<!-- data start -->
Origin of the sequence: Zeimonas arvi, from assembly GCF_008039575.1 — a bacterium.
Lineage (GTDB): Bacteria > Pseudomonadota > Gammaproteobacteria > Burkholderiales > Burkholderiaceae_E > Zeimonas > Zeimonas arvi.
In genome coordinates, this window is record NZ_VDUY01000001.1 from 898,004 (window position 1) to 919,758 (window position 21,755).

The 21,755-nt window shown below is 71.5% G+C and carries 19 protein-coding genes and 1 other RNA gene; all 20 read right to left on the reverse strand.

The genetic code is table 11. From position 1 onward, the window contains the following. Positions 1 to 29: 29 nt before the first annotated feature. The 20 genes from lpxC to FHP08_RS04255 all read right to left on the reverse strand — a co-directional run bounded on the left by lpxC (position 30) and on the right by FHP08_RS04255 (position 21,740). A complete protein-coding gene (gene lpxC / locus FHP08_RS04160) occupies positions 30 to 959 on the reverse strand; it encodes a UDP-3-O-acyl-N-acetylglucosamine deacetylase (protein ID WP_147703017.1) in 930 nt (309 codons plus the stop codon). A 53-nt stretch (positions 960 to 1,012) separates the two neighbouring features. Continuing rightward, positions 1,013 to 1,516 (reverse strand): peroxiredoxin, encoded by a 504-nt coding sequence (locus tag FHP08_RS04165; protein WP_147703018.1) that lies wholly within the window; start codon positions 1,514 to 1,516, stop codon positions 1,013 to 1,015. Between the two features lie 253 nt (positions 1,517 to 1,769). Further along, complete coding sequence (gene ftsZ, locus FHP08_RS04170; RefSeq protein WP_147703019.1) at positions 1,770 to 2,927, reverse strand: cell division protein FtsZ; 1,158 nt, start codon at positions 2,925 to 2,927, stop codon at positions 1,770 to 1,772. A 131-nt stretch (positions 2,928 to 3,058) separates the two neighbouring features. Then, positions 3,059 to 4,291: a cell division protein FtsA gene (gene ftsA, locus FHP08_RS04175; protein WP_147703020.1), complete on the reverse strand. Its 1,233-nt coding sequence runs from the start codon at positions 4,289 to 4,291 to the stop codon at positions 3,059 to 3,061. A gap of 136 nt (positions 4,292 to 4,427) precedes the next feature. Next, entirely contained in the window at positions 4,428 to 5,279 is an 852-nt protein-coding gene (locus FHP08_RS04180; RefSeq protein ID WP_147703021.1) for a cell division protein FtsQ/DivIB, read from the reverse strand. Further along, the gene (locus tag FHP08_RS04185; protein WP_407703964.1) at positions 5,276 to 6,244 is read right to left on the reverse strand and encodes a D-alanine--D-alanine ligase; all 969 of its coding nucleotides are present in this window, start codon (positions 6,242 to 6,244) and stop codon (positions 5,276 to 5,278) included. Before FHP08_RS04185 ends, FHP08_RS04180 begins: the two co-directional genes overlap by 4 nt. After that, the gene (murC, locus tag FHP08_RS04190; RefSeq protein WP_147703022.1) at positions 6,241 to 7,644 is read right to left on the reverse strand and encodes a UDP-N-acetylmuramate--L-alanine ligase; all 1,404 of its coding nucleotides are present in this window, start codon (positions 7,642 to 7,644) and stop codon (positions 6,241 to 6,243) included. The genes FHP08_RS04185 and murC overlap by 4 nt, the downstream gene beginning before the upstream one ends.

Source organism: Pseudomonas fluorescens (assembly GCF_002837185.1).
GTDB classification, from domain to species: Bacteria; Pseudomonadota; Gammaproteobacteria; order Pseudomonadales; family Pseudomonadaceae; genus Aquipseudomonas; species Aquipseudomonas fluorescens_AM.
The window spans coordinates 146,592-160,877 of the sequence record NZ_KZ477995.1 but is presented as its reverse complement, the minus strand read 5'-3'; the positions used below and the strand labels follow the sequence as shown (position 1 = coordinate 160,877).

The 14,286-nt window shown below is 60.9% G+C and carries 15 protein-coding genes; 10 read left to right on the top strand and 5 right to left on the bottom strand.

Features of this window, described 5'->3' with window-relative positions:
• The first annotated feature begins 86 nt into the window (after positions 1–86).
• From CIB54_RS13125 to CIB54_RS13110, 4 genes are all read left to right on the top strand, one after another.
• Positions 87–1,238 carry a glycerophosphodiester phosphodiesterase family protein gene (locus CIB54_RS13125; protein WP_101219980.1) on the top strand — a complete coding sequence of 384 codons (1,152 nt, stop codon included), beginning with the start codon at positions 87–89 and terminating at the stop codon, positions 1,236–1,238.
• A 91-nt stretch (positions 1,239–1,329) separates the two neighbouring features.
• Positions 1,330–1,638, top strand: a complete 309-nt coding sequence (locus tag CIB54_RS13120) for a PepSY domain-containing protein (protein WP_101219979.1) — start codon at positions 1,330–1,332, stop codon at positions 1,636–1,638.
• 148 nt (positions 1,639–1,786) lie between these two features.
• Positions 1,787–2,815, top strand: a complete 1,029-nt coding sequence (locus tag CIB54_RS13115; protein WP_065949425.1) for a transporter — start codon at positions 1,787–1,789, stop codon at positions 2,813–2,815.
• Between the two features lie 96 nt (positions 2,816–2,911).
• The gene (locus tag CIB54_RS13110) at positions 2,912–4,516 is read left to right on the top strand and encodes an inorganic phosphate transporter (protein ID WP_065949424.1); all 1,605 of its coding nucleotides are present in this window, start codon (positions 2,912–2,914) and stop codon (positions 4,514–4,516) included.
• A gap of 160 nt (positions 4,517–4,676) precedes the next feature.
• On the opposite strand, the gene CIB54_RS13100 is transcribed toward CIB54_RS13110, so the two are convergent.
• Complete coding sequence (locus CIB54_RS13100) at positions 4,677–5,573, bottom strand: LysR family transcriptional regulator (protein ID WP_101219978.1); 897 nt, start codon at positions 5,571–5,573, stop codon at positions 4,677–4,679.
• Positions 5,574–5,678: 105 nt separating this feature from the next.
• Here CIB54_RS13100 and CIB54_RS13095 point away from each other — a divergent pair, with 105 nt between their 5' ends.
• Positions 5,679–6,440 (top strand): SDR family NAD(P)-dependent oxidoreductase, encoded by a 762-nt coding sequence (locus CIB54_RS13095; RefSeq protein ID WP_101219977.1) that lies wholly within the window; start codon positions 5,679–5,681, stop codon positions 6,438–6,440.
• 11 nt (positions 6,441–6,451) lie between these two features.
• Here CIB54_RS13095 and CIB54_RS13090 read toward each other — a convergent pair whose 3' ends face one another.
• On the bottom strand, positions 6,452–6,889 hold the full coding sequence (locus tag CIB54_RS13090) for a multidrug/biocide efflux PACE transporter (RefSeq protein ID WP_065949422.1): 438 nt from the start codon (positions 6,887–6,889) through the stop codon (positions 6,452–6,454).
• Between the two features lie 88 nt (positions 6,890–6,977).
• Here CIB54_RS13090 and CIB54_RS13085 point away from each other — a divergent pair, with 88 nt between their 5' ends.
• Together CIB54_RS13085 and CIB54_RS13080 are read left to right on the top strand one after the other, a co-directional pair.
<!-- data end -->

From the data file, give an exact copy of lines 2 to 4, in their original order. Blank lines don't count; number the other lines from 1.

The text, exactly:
Lineage (GTDB): Bacteria > Pseudomonadota > Gammaproteobacteria > Burkholderiales > Burkholderiaceae_E > Zeimonas > Zeimonas arvi.
In genome coordinates, this window is record NZ_VDUY01000001.1 from 898,004 (window position 1) to 919,758 (window position 21,755).

The 21,755-nt window shown below is 71.5% G+C and carries 19 protein-coding genes and 1 other RNA gene; all 20 read right to left on the reverse strand.